Biowatch 1, South African Govt 0

Some good news from South Africa, the pesticide industry’s beachhead on the continent. In 2000, Biowatch a South African public interest NGO applied for information about the government’s regulation of biotechnology. The government dragged its feet. So Biowatch sued the government. Monsanto piled in on the government’s side to prevent access to the information. In court, the government lost. But Biowatch was told to pay costs.

Last week, after appeal to South Africa’s Constitutional Court, that decision was overturned. Full press release below the fold.


Johannesburg, 3 June 2009

Constitutional Court Justice Albie Sachs today handed down judgment in the Biowatch case. Calling the case “a matter of great interest to the legal profession, the general public, and bodies concerned with public interest litigation”, Justice Sachs set aside the costs order awarded against Biowatch in favour of Monsanto and further awarded legal costs in the High Court hearings in favour of Biowatch and against the state. The bench of eleven judges was unanimous in its decision.

Biowatch is a small South African non-governmental organisation campaigning in the public interest for sustainable agriculture, biodiversity, biosafety and farmers’ rights. For many years it has been opposing the rapid spread of genetically modified (GM) crops in South African agriculture. It argues that there are health and environmental risks resulting from this technology, and that it diminishes food security and food sovereignty.

The judgement in the Constitutional Court was the culmination of a nine-year legal battle. In 2000, the state had consistently refused to provide Biowatch with requested official information about the planting of GM crops in South Africa. Biowatch was forced to take legal action to exercise its constitutional right to this information. In the High Court Biowatch won the right to 8 out of 11 categories of requested information. The acting judge, however, felt that Monsanto – a giant multinational pushing GM crops onto the South African market – had been forced to join the case and that Biowatch should therefore pay its legal costs. This anomaly seemed to fly in the face of justice, but even so, Biowatch lost its appeal in the same court to set aside this costs order. Biowatch was also refused leave to appeal in the Supreme Court of Appeal in Bloemfontein. Exercising the costs order would have weakened if not destroyed Biowatch as an organisation, something which Monsanto seemed bent on doing.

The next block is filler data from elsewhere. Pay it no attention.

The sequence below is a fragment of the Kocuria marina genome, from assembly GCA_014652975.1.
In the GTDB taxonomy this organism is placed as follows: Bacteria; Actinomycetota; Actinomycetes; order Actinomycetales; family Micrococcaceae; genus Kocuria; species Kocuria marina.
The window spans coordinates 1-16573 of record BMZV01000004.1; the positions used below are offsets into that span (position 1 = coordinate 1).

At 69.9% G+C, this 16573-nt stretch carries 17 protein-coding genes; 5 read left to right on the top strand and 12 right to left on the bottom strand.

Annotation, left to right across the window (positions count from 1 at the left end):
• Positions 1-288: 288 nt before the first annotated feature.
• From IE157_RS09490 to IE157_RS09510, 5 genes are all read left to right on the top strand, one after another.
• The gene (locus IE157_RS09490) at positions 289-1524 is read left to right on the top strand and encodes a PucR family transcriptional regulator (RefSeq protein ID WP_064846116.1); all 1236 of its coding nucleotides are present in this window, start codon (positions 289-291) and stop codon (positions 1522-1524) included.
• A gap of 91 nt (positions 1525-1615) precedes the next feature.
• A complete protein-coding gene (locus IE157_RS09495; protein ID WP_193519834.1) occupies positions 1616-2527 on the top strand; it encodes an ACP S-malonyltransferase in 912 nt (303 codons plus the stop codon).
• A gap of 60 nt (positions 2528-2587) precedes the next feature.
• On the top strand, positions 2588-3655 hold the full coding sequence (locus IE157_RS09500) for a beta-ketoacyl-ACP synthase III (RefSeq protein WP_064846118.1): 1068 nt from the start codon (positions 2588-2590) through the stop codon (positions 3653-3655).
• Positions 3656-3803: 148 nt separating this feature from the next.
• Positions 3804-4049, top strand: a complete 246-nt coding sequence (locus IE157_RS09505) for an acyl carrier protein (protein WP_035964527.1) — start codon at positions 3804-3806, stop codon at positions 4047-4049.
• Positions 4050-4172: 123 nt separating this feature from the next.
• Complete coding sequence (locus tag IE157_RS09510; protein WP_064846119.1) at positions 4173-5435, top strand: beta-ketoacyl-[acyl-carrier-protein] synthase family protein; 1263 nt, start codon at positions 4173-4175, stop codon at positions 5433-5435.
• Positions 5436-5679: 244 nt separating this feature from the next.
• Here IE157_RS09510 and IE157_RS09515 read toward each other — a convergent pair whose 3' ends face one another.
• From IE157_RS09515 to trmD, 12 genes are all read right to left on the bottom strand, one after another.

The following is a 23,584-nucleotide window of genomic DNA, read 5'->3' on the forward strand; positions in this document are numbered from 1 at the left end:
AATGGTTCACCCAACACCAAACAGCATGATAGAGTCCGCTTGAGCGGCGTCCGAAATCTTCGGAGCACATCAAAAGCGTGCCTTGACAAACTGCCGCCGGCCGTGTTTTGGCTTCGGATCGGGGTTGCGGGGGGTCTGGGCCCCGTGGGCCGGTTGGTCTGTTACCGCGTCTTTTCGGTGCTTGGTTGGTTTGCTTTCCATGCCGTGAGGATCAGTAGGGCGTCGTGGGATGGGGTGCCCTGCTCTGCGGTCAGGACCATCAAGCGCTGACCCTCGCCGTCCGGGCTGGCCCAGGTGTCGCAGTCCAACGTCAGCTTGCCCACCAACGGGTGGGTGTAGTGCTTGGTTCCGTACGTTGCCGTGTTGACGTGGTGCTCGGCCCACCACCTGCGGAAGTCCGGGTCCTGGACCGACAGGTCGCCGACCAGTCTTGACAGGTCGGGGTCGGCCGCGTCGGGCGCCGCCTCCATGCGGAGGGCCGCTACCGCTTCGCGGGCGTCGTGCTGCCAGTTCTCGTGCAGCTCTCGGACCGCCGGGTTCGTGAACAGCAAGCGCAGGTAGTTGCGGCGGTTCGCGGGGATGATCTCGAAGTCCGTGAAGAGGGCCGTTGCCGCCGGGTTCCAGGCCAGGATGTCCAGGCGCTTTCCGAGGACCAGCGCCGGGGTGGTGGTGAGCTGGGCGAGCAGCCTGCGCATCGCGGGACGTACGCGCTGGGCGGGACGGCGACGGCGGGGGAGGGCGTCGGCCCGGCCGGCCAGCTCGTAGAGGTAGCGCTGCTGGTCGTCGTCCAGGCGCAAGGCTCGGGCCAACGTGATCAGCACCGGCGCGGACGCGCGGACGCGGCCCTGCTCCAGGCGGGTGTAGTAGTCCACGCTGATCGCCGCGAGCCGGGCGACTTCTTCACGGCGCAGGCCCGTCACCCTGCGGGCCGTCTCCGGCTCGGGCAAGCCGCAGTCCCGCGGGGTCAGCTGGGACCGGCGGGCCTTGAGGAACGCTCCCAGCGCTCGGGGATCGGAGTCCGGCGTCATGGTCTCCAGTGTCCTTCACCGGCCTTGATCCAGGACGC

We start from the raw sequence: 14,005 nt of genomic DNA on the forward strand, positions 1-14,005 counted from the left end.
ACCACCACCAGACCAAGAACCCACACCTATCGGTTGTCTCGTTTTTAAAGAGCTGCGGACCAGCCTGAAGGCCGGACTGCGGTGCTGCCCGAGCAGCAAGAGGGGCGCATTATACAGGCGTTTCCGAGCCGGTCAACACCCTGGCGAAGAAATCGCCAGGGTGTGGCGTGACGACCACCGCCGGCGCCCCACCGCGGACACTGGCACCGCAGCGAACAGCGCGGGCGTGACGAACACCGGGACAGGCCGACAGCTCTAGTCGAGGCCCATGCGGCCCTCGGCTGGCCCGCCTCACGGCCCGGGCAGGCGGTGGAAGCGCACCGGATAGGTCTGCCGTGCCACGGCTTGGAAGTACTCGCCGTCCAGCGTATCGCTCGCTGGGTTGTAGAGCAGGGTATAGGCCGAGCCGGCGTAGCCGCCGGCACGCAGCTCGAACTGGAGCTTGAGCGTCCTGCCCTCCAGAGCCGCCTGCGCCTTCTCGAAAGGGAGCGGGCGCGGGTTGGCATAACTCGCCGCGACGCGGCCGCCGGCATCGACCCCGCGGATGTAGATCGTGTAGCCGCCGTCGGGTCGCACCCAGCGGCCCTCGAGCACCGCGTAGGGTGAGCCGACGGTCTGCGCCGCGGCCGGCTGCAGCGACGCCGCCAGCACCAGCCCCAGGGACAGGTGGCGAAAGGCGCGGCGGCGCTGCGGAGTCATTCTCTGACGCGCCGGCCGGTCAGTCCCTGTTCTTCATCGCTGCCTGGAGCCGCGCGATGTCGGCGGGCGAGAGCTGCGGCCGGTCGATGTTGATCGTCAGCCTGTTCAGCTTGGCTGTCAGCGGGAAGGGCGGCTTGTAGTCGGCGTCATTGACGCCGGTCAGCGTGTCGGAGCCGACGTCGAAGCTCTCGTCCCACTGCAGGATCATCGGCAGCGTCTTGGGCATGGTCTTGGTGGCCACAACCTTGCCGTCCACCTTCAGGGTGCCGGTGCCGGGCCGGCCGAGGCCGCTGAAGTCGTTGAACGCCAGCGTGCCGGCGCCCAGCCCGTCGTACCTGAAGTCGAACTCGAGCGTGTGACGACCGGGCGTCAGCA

The Constitutional Court was able to hear the appeal, as the case involved constitutional rights. Justice Sachs stated that the High Court had “misdirected itself in the whole matter of costs” through failing to consider the constitutional implications. This enabled the Constitutional Court to pronounce on costs matters in the High Court in cases of constitutional import. Normally High Court judges assume full discretion in the matter of costs awards. Justice Sachs said that the High Court’s decision was “demonstrably inappropriate on the facts, and unduly chilling to constitutional litigation in its consequences.”

The case has important implications for South African justice. It means that organisations acting in the public interest will be able to litigate to gain their rights without necessarily expecting the “chilling effect” of costs orders against them. This bodes well for public confidence in the South African legal system.

The case clarifies for the legal profession that constitutional rights need to be taken into account when costs orders are made. The Biowatch case is already being discussed widely in legal circles.

“This verdict is a victory for Biowatch but also sets an important precedent for all those promoting the public interest”, said Rose Williams, Biowatch’s director. “Biowatch activities can now continue without the threat of Monsanto putting an end to them. We wish to thank the many hundreds of individuals and organisations who have supported us during the course of the case, as well as the Legal Resources Centre for representing us so ably.”

Please see the Biowatch website for further background at

Wordpress Social Share Plugin powered by Ultimatelysocial